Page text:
Milk's increasing outrage led him to run for city supervisor in the 1973 election. He was a hippie with no money and no political experience, and while his savvy media skills earned him attention, he lost the election. Undeterred, Milk built coalitions with organized labor over the following two years and ran again for city supervisor in 1975. This time he decided to cut his long hair, wear suits, and give up his support to legalize marijuana. Milk lost again, but this time the election was much closer. His spirits buoyed by the narrow loss, he ran for the California State Assembly. He lost.

But Milk had found his passion in politics and he ran for city supervisor again in 1977. He campaigned on civil rights issues, but he also advocated for less expensive child care facilities, free public transportation, and the creation of a civilian board to oversee the police. He won by 30 percent and his election as the first openly gay man elected to public office made national headlines.

One of the other supervisors sworn in that day with Milk was Daniel White, a former police officer and firefighter. But after 10 months of service, White resigned saying that the $9,600 per year wasn't enough to support his family. But then a few days later, he changed his mind and asked to be reinstated. The mayor originally agreed but then changed his mind, choosing to appoint someone who better represented the area's growing diversity.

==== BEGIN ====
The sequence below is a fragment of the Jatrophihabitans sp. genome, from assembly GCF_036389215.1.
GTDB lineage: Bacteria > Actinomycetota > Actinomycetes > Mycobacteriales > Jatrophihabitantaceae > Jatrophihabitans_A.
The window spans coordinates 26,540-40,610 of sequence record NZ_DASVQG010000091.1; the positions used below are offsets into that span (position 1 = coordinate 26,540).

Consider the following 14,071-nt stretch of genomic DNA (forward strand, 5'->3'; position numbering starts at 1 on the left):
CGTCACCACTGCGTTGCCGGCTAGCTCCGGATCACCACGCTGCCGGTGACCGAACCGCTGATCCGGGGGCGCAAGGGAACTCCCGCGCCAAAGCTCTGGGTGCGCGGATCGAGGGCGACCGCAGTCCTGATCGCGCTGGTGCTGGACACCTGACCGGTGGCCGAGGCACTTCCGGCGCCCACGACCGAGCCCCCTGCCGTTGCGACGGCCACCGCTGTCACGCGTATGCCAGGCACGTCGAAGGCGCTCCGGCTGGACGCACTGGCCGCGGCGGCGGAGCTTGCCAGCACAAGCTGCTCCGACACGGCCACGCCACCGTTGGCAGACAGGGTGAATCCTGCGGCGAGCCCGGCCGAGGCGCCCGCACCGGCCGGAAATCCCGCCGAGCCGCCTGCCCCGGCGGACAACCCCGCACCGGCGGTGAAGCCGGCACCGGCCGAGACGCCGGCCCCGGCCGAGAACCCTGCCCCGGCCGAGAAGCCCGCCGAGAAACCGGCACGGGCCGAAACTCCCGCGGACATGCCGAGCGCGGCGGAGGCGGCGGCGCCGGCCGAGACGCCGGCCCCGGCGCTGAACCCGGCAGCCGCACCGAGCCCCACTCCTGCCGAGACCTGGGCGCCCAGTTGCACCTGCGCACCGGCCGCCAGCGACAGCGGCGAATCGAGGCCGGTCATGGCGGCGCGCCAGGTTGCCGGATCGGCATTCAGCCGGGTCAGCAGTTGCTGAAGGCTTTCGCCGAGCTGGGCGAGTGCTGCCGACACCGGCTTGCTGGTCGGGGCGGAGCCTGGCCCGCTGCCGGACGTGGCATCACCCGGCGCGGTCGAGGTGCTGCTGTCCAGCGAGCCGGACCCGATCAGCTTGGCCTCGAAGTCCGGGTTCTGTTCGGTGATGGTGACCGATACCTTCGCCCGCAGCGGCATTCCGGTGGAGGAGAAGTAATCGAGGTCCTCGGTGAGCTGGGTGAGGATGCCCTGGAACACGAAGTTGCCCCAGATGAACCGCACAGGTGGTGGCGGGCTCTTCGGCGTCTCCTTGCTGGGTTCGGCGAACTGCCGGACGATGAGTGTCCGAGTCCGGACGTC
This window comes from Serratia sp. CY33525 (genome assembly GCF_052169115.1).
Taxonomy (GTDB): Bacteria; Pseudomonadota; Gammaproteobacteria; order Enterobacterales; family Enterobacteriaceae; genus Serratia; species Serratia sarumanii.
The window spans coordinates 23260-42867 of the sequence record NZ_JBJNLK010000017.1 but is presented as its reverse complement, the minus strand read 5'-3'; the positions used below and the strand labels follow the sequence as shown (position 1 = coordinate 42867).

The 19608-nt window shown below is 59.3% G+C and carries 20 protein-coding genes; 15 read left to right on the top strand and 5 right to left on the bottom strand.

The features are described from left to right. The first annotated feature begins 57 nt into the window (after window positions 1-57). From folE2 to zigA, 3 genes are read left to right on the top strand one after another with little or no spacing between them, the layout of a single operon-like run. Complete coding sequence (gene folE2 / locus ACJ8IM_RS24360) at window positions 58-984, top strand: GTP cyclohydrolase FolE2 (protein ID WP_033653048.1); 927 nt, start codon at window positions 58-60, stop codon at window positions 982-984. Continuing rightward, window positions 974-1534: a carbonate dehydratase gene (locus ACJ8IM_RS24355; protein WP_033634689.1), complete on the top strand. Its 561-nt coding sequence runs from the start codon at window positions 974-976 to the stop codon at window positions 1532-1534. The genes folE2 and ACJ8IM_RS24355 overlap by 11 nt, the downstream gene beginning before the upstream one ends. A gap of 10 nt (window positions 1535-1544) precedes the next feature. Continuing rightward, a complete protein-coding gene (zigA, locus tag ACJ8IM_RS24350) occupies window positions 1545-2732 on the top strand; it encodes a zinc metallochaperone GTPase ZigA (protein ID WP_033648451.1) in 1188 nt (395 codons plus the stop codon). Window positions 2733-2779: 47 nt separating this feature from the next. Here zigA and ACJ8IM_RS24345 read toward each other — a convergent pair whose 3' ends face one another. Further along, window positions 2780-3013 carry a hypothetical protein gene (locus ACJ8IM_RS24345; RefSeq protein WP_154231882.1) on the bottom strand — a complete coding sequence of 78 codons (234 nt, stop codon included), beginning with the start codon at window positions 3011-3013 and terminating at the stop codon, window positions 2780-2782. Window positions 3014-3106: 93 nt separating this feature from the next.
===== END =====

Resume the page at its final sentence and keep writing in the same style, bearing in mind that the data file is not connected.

So on November 27, 1978, just before the press conference announcing his replacement, White snuck into City Hall through a basement window, walked to the mayor's office and shot and killed him. He then ran into Milk in the hallway, asked to see him privately for a moment, and then shot him five times including twice in the head at close range. Senator Diane Feinstein heard the shots and was the one who identified the bodies.

California has designated today Harvey Milk Day.

He said, "If a bullet should enter my brain, let that bullet destroy every closet door."

On this day in 1842, 1,000 pioneers headed west on the Oregon Trail in what is now known as the "Great Migration."